Angels’ Shohei Ohtani announces intention to play for Japan in World Baseball Classic
Shohei Ohtani is taking his talents back to Japan for a few days next year.
The Angels’ two-way star announced Thursday on Instagram that he “officially informed” Team Japan that he “would like to participate” in the 2023 World Baseball Classic, which takes place March 8-21 in Tokyo, Miami, Phoenix and Taichung, Taiwan.
Japan is part of the tournament’s Pool B, which plays its opening-round and quarterfinal games at the Tokyo Dome.
“Looking forward for the opportunity to face the best players around the world and to be able to play in front of the Japanese fans for the first time in over 5 years!!” wrote Ohtani, who is under contract with the Angels through the 2023 season.
Shohei Ohtani and his agent, Nez Balelo, said they are focused on 2023 season. Anything beyond 2023 with the Angels continues to be just wait and see.
The decision was not surprising since Ohtani said the day before the 2022 All-Star Game that if given the opportunity, he would want to play for his national team.
His fellow Angels teammates also on WBC team rosters, like Team USA captain Mike Trout, also anticipated that Ohtani would eventually decide to play for Japan.
The 2023 edition of the tournament will be Ohtani’s first time playing in it.
Ohtani was slated to play in the most recent WBC, in 2017, but pulled out because of an ankle injury. The Tokyo Dome hosted opening-round games in that event as well. The tournament was scheduled again for 2021, but was canceled after baseball shut down in 2020 because of the pandemic.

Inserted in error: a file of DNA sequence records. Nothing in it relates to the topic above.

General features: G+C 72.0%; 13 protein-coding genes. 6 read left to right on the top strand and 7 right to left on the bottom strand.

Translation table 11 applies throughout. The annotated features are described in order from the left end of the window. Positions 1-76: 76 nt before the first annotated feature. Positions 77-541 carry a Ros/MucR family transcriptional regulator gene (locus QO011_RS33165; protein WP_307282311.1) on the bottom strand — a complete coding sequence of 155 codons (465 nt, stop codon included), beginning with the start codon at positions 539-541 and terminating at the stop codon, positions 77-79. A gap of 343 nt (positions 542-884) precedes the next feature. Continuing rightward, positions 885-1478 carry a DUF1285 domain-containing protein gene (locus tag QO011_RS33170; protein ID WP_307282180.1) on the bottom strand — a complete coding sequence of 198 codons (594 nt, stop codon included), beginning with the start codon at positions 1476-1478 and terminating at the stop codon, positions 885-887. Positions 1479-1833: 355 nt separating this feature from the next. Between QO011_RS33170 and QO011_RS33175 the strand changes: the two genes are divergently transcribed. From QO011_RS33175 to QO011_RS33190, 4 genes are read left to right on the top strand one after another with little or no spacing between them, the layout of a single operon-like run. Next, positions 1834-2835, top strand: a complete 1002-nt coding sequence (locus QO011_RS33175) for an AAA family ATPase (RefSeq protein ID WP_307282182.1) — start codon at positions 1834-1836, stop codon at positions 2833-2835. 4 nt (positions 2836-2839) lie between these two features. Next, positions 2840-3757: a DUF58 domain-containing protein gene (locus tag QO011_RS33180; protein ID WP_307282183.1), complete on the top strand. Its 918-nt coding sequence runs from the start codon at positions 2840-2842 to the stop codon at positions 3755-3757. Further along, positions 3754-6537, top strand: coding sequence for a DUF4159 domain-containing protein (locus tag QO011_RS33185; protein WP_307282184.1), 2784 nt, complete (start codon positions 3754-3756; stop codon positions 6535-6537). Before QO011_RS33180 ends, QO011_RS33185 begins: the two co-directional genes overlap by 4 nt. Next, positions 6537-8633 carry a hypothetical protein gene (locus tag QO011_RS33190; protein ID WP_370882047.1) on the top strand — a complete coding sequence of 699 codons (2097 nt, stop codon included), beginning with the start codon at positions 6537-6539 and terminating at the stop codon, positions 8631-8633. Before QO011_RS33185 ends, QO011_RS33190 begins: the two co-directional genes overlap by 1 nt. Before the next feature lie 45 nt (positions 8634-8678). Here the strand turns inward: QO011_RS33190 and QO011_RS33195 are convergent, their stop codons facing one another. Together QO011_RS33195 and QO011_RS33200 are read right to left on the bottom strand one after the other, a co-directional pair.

Last month, Ohtani told reporters that he would consider coming out of the bullpen for Team Japan if he decided to take part in the WBC.
Angels’ two-way star Shohei Ohtani could add a new role to his impressive playing style as closer for Japan at next year’s World Baseball Classic.
“If you’re going to pitch as a starter [in the WBC], you’d have to be built up to 60, 70 pitches. So you have to take that into account,” Ohtani told reporters Oct. 18 in Tokyo. “But if they say you don’t have to start, there’s no reason to move up anything.”
The Angels gave their blessing months ago for Ohtani to play for Team Japan in whatever capacity he wants.
Since the tournament takes place in the middle of spring training, general manager Perry Minasian was asked if he was concerned about Ohtani leaving camp to play for Japan.
Minasian joked that his concern was about being able to briefly leave the team himself so he can fly to Japan to watch Ohtani play.
“He is the last person on the face of the Earth I’m worried about being ready to go when the bell rings [for the start of the 2023 season],” Minasian said at the end of the season.
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“He’s earned my respect with everything he does,” Minasian said. “We’ll work with him in any way to make sure of the accommodations and we’ll make it as easy as possible, whatever he feels like is the right thing to do.”
The Japanese national team, also called Samurai Japan, will be managed by Hideki Kuriyama, who was Ohtani’s Hokkaido Nippon-Ham Fighters manager. Kuriyama embarked on an MLB tour in August, talking to and scouting potential players for the WBC team.
He stopped in Anaheim on Aug. 12 to see Ohtani during a game against the Minnesota Twins.
Asked at the time whether he was surprised by Ohtani’s success in Major League Baseball, Kuriyama said in Japanese: “In Japan, he cleared challenges that people thought were impossible. How high can he clear? No one viewed his ceiling as high as I did. Even now, I think he can do more.”
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